Samba patches remotely exploitable security hole

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Samba patches remotely exploitable security hole

All versions from 3.5.0 vulnerable.

The maintainers of the popular Samba open source implementation of Microsoft's System Message Block (SMB) file sharing protocol are urging users to patch their installations to fix a remotely exploitable vulnerability.

In its security advisory, the Samba team said the flaw can be exploited by malicious client systems to upload and execute a shared code library from a writeable shared folder on a server.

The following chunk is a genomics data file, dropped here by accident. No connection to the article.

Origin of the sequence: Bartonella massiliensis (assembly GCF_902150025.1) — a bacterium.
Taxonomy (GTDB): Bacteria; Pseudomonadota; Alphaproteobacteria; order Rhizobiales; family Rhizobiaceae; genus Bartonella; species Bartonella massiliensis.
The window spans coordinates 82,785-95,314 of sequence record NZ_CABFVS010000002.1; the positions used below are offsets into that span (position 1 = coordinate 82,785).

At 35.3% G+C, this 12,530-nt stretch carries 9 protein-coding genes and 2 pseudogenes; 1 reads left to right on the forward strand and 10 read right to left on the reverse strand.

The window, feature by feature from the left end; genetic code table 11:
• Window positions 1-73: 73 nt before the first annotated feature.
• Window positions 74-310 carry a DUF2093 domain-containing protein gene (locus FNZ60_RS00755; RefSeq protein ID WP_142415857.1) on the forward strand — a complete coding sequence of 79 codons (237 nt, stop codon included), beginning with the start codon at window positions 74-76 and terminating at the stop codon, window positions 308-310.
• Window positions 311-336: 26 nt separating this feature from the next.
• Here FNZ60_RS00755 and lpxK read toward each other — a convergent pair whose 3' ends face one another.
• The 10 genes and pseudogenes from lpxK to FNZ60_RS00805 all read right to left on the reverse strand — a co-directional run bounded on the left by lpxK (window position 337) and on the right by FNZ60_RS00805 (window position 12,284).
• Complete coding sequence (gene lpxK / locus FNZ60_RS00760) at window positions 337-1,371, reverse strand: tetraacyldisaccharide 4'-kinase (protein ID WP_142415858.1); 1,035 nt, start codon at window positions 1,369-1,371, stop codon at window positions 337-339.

All versions of Samba since 3.5.0, which was released in 2010, are vulnerable.

There is a workaround for the flaw: administrators can turn off support for interprocess communications "pipes" used by older Windows operating systems such as NT, 2000, and XP in the main Samba configuration file.

This is done by changing the "nt pipe support" paramater to "no" from the default "yes" in the [global] section of smb.conf.

Security researcher H D Moore showed the flaw can be exploited using the Metasploit framework with just a single line of code.

The discovery of the bug in Samba follows the mass outbreak of the WannaCry ransomware worm.

WannaCry uses leaked exploits linked to the NSA to target vulnerable Windows installations that expose SMB version 1 to the internet.

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